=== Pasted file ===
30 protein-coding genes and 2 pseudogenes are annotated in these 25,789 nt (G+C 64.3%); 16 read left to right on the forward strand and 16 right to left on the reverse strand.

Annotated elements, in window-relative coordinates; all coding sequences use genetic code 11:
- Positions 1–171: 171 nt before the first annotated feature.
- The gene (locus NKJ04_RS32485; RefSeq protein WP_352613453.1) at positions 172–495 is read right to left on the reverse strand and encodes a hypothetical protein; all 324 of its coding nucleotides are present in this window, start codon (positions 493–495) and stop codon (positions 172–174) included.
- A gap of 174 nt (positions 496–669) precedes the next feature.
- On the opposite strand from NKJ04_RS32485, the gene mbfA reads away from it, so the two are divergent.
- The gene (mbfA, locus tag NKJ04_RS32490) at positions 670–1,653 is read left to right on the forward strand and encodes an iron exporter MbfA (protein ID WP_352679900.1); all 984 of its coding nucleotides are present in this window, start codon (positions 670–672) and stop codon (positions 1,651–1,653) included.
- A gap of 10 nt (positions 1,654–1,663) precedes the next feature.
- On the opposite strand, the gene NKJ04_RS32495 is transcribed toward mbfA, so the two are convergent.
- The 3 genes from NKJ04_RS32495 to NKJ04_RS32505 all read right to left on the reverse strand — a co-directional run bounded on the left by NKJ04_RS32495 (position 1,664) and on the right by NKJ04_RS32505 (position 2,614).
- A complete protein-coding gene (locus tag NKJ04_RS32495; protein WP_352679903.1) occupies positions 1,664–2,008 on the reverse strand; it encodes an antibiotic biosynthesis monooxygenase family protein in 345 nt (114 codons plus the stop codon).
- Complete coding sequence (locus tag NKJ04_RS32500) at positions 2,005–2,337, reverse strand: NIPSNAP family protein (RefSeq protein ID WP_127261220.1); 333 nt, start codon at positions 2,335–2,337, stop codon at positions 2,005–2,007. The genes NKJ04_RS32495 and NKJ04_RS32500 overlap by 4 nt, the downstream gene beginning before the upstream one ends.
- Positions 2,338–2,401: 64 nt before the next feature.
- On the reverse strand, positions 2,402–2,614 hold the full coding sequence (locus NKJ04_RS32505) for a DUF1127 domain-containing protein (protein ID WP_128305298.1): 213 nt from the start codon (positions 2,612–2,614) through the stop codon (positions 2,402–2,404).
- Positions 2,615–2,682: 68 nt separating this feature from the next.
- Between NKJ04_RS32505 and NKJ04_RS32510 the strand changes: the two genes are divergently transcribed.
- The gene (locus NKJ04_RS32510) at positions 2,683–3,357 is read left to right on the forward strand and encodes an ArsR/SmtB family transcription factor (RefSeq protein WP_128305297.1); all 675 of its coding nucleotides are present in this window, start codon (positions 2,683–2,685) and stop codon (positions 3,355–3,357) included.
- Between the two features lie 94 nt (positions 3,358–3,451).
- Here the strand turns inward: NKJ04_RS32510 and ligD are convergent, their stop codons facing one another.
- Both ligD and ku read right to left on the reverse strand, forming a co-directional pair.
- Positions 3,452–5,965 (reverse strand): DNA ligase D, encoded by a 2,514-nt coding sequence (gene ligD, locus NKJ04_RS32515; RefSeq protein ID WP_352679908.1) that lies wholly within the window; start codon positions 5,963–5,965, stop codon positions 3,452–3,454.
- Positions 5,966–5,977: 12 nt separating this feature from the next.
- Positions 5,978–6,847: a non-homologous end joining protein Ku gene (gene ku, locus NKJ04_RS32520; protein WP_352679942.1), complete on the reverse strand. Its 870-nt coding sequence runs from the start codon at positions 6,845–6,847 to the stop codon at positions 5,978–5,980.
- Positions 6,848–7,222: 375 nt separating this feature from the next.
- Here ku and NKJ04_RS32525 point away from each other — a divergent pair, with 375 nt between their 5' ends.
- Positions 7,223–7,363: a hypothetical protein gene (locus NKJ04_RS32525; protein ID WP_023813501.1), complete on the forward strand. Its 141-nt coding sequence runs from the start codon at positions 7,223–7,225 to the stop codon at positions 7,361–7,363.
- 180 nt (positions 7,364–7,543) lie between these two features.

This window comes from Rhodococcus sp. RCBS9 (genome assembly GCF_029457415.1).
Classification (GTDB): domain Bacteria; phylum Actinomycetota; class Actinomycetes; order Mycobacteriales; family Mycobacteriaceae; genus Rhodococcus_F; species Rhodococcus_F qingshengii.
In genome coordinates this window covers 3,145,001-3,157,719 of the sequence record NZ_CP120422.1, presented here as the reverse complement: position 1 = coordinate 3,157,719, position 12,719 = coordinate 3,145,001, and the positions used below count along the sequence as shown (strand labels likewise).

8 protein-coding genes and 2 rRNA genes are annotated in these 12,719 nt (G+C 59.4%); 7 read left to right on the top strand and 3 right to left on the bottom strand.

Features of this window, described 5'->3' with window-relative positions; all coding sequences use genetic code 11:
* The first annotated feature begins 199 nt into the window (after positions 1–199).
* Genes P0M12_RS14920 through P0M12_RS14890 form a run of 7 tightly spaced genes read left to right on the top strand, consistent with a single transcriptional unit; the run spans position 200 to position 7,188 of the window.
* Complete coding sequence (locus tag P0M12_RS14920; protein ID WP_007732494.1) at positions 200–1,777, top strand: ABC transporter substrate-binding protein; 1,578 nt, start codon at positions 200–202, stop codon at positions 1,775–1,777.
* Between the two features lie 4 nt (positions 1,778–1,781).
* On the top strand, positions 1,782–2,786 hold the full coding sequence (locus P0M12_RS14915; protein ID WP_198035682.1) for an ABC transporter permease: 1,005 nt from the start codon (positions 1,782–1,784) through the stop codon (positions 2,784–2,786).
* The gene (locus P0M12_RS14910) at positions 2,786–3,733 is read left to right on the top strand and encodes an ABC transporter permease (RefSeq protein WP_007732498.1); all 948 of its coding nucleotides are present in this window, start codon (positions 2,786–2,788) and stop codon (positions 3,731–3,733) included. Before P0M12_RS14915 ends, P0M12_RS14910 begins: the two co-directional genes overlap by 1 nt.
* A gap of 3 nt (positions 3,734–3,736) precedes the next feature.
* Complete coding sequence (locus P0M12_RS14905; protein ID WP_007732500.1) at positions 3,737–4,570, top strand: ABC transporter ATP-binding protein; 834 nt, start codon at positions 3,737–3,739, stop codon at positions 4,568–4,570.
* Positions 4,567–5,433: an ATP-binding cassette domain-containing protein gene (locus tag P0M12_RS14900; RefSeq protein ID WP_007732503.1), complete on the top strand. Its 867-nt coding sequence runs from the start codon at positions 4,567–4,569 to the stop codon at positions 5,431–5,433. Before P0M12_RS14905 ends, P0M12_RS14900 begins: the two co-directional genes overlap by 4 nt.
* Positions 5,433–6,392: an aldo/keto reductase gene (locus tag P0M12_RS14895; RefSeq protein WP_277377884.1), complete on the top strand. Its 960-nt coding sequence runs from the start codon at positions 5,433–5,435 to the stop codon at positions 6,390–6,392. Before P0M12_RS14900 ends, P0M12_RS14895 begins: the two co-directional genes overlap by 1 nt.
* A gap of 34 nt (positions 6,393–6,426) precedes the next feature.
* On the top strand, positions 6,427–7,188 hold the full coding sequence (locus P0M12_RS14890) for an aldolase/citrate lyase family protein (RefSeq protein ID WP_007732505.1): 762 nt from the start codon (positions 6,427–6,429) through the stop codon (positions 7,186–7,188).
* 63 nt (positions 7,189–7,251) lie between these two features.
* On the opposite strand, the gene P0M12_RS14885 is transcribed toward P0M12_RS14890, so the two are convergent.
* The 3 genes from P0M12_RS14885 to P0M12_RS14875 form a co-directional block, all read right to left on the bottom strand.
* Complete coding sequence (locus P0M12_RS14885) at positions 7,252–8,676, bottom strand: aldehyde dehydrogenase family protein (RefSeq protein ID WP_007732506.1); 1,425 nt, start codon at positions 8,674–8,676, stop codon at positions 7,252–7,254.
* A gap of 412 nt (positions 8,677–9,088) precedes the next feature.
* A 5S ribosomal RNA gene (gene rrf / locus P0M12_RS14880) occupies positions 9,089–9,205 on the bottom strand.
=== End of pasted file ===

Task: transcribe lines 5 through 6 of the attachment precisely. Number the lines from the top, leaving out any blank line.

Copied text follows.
- A gap of 174 nt (positions 496–669) precedes the next feature.
- On the opposite strand from NKJ04_RS32485, the gene mbfA reads away from it, so the two are divergent.